Senators Demand Answers from FDA and CDC About Inaccurate Lead Detection Blood Tests
Reports indicate that certain Magellan Diagnostics tests provide artificially-low results of blood lead levels
Washington (June 29, 2017) – Senators Edward J. Markey (D-Mass.) and Sherrod Brown (D-Ohio) were joined today by 10 senators in a letter to the Food and Drug Administration (FDA) Commissioner Dr. Scott Gottlieb and Centers for Disease Control and Prevention (CDC) Acting Director Anne Schuchat demanding answers about the accuracy of certain lead detection tests manufactured by Magellan Diagnostics.
According to a joint press release from the FDA and CDC, certain tests manufactured by Magellan Diagnostics provided artificially-low results of blood lead levels when the sample used was drawn from a vein. Reports indicate that Magellan was aware of problems with the accuracy of their tests as early as August 2014. However, Magellan did not alert the FDA of any issues with the tests until the following year, and when the company finally notified the FDA in 2015 and 2016, it significantly downplayed the seriousness of the issue. It was not until May 17, 2017, that the FDA issued a public warning, estimating that approximately eight million blood lead level tests were run though the Magellan Testing Systems since 2014, many of which could be impacted by the faulty tests. The FDA accompanied these warnings with a recall of the LeadCare Plus and LeadCare Ultra Blood Lead Testing Systems, and further expanded that recall in June to include two other devices known as the LeadCare and LeadCare II Blood Lead Testing Systems.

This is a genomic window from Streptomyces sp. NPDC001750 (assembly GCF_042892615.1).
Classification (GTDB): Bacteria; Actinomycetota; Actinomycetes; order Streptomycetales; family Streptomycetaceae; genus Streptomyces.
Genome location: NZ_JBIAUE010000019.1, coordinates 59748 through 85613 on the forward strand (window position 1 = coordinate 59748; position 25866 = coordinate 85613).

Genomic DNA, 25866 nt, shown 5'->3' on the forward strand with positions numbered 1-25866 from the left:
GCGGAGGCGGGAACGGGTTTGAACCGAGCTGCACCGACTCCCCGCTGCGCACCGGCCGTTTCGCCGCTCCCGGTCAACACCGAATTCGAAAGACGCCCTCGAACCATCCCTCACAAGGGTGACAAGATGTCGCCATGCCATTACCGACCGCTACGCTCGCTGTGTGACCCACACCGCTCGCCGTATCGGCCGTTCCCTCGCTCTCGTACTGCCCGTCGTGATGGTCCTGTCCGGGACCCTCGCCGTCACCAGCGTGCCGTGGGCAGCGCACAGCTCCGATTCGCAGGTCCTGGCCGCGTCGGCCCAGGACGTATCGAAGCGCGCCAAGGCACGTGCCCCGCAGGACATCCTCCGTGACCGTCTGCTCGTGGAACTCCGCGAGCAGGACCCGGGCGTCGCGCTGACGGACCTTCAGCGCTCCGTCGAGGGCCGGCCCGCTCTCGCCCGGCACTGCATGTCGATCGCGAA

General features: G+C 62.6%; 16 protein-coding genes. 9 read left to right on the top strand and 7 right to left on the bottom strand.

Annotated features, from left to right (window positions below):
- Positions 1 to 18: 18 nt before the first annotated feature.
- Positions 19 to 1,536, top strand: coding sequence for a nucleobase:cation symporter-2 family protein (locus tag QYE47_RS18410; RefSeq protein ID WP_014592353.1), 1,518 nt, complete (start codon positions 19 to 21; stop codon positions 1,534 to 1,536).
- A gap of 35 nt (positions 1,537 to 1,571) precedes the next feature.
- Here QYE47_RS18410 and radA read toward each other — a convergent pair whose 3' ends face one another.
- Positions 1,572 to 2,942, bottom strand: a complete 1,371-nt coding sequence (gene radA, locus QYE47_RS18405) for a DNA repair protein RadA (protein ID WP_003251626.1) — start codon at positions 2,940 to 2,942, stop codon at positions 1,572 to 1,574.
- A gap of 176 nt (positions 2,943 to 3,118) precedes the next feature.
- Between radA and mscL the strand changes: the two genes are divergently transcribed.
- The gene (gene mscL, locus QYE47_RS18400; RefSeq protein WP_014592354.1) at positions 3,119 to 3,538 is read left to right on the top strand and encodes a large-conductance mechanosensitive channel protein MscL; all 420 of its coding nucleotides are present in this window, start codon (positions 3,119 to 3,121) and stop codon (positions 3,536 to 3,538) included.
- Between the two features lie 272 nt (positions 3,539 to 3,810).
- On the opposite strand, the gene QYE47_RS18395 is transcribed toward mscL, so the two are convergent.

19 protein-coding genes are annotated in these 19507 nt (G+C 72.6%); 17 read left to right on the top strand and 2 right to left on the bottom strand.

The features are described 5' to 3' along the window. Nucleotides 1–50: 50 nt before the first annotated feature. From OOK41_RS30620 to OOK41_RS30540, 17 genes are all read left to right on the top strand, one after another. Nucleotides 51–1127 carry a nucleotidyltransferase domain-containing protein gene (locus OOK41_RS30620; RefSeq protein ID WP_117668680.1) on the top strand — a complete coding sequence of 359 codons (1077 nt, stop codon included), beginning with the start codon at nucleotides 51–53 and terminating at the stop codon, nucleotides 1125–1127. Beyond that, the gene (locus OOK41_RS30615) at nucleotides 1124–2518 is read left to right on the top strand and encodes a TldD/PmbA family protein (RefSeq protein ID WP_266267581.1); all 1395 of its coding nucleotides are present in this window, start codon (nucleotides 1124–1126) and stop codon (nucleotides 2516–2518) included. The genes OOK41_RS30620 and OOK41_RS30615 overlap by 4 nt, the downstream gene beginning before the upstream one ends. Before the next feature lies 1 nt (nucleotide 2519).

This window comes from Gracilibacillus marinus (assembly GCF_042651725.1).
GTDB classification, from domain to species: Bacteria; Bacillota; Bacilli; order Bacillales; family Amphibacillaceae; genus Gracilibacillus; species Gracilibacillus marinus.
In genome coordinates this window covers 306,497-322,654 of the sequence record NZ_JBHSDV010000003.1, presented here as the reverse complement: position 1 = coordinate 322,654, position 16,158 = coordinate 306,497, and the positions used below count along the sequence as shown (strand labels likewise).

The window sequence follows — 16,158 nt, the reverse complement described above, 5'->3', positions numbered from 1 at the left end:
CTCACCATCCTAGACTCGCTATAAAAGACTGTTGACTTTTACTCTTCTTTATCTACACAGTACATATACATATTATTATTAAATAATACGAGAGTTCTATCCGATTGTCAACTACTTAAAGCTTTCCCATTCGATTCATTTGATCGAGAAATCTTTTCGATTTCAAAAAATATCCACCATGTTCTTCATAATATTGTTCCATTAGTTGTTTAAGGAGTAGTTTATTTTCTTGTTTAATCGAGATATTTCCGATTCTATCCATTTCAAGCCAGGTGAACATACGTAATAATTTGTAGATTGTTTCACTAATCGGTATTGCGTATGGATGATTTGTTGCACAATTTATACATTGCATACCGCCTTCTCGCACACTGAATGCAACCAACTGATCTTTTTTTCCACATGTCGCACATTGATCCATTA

“It is alarming whenever a diagnostic test is found to be inaccurate, but even more so when children are the predominant population for whom the test is used,” write the Senators. “It is imperative that any inaccuracies in these sorts of tests are promptly identified and reported by the manufacturer to the FDA for further action.”
The letter was also signed by Senators Patty Murray (D-Wash.), Elizabeth Warren (D-Mass.), Debbie Stabenow (D-Mich.), Cory Booker (D-N.J.), Jack Reed (D-R.I.), Bob Menendez, (D-N.J.), Gary Peters (D-Mich.), Richard Blumenthal (D-Conn.), Tammy Baldwin (D-Wisc.), and Dianne Feinstein (D-Calif.).
A copy of the letter can be found HERE.
In the letter, the senators ask questions that include:
- Was 2015 the first instance FDA learned about the inaccurate venous blood lead level readings by LeadCare Testing Systems, and what steps did the agency take to respond to this notice?
- Are there similar blood tests, lead or otherwise, that utilize comparable technologies, reagents or materials to the LeadCare system that may also be impacted?
- Has the CDC identified how many of these tests were administered in areas with a high-risk of lead poisoning, like Flint, Michigan; Cleveland, Ohio; or Boston, Massachusetts?
- Does the FDA believe that it was misled by Magellan Diagnostics, and if so, please provide all documents or other records associated with such a belief?
- What additional authorities or resources would help FDA to intervene in these types of situations sooner, or to help rectify such situations as soon as possible to ensure patients receive accurate testing results?
According to the CDC, there is no safe level of lead in the blood. Lead can affect nearly every system in the body and is particularly dangerous to infants and young children. Because there are no immediate and obvious symptoms of lead exposure, accurate blood tests are the only definitive way to determine lead exposure and intervene with treatment as needed.